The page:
Once upon a time, Activision was not the bloated mess of a money-hungry corporate behemoth it is now. Well, it was slightly less of one, anyway.
The key difference between the Activision of now and the Activision of then is that the latter was much more willing to take significant risks on games that were as much a work of art as they were a piece of interactive entertainment.
One of the best examples of this practice — and one of Activision’s best games, full stop — is Master of the Lamps, one of the earliest ever music games and a spectacular example of what the Atari 8-bit was capable of in the hands of talented programmers.
Find a full archive of all the Atari A to Z videos on the official site.
Quick! Name three Bizarre Creations games! GO!
If your entire list consisted of Project Gotham Racing games, you just about scrape a passing grade. If you remembered to mention Metropolis Street Racer, take five bonus marks. Including any Geometry Wars games in there (except Geometry Wars 3, which wasn’t them) gets you an additional five marks. Remembering The Club exists gets you a gold star — and hold that thought, we’ll definitely come back to that one.
If Boom Boom Rocket was anywhere in your list, however, you get exclusive membership into the Cool People Club. Benefits include never being able to get a small selection of classical music out of your head, the constant desire to tap your foot any time you see a fireworks display, and optional free hugs. If you have no idea what I’m talking about, read on…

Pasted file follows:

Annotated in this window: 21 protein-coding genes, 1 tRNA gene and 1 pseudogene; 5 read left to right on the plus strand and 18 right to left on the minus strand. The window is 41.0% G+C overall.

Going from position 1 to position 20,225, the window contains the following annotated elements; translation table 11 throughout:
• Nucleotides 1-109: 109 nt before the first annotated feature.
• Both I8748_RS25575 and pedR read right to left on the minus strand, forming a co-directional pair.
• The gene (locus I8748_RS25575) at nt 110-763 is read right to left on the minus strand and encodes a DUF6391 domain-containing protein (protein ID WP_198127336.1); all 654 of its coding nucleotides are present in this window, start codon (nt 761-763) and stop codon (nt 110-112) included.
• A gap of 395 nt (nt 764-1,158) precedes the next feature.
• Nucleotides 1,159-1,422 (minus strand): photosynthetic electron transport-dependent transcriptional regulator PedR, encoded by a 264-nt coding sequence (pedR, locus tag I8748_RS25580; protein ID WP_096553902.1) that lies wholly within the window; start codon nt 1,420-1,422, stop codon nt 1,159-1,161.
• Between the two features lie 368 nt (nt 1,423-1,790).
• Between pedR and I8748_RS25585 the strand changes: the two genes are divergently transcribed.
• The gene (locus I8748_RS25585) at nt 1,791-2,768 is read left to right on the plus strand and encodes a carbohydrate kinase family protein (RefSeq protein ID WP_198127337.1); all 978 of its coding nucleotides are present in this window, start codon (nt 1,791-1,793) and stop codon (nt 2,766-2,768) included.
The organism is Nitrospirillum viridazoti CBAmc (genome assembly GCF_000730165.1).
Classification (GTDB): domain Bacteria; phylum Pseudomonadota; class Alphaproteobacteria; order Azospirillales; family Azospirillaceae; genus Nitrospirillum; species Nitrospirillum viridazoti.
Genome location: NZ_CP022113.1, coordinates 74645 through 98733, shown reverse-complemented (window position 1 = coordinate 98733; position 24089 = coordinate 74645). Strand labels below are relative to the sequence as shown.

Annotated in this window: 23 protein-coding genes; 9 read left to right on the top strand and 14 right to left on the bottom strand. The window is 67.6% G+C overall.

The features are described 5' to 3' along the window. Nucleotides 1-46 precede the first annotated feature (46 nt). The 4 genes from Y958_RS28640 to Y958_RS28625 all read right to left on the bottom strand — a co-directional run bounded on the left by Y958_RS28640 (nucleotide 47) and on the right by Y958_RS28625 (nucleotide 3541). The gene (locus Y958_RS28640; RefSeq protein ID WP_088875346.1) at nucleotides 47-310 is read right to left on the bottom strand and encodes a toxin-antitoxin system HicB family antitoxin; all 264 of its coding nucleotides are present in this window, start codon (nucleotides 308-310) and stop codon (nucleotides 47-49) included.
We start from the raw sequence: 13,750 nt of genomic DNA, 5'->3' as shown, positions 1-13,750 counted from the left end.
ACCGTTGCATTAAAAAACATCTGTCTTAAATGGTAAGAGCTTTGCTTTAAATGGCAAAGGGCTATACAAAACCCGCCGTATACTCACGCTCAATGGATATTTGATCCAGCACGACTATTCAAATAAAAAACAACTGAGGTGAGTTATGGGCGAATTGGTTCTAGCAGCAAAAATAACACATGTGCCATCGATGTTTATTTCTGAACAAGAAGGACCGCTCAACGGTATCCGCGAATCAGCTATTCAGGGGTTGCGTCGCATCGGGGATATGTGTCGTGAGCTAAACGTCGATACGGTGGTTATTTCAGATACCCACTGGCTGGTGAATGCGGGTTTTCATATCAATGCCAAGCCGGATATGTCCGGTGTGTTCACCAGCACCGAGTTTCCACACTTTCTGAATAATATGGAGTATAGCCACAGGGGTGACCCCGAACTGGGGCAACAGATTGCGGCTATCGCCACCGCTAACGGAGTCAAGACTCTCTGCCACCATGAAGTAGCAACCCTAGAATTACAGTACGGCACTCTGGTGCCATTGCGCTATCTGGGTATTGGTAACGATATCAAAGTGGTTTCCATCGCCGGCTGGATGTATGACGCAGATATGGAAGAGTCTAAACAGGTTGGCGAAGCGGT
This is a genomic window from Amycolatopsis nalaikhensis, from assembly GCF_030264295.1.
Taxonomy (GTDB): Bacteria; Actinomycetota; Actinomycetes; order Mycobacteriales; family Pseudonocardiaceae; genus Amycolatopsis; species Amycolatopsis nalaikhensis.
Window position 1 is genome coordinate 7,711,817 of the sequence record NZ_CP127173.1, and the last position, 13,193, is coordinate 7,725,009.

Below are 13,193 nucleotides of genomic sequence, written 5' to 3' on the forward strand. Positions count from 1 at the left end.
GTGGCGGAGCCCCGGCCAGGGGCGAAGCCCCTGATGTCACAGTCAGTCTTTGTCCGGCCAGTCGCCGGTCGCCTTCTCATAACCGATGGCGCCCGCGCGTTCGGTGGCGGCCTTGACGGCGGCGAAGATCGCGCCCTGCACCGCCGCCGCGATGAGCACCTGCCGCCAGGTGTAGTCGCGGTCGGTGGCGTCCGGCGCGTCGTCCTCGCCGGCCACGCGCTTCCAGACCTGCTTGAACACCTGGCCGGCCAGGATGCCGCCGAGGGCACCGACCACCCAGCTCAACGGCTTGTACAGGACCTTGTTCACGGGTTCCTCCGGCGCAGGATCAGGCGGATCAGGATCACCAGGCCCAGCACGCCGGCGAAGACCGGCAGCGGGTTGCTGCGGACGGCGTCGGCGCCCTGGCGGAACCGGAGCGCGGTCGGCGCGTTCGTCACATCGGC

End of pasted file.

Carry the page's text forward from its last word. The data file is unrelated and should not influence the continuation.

Continue reading Boom Boom Rocket: Classical (Exploding) Gas
As regular listeners of The MoeGamer Podcast will know, I greatly enjoy music games, but I’ve never had a chance to play the Taiko no Tatsujin series to date.
Well, I figured, it’s probably time I rectified that situation, isn’t it? Various installments in the series are often held up as all-time classics in the genre, after all. Plus it’s hard to resist that super-cute artwork — which, if you didn’t know, is the inimitable work of Yukiko Yoko, wife of the man who brought the world the Nier series. How’s that for a weird-ass twist?
So it was with some excitement that I downloaded the newly released demo of Taiko no Tatsujin: Drum ‘n’ Fun, one of two parallel games which mark the first time the series has ever officially come to Europe. And… well, read on.
Continue reading Taiko no Tatsujin Drum ‘n’ Fun (Demo): Motion and Music Don’t Mix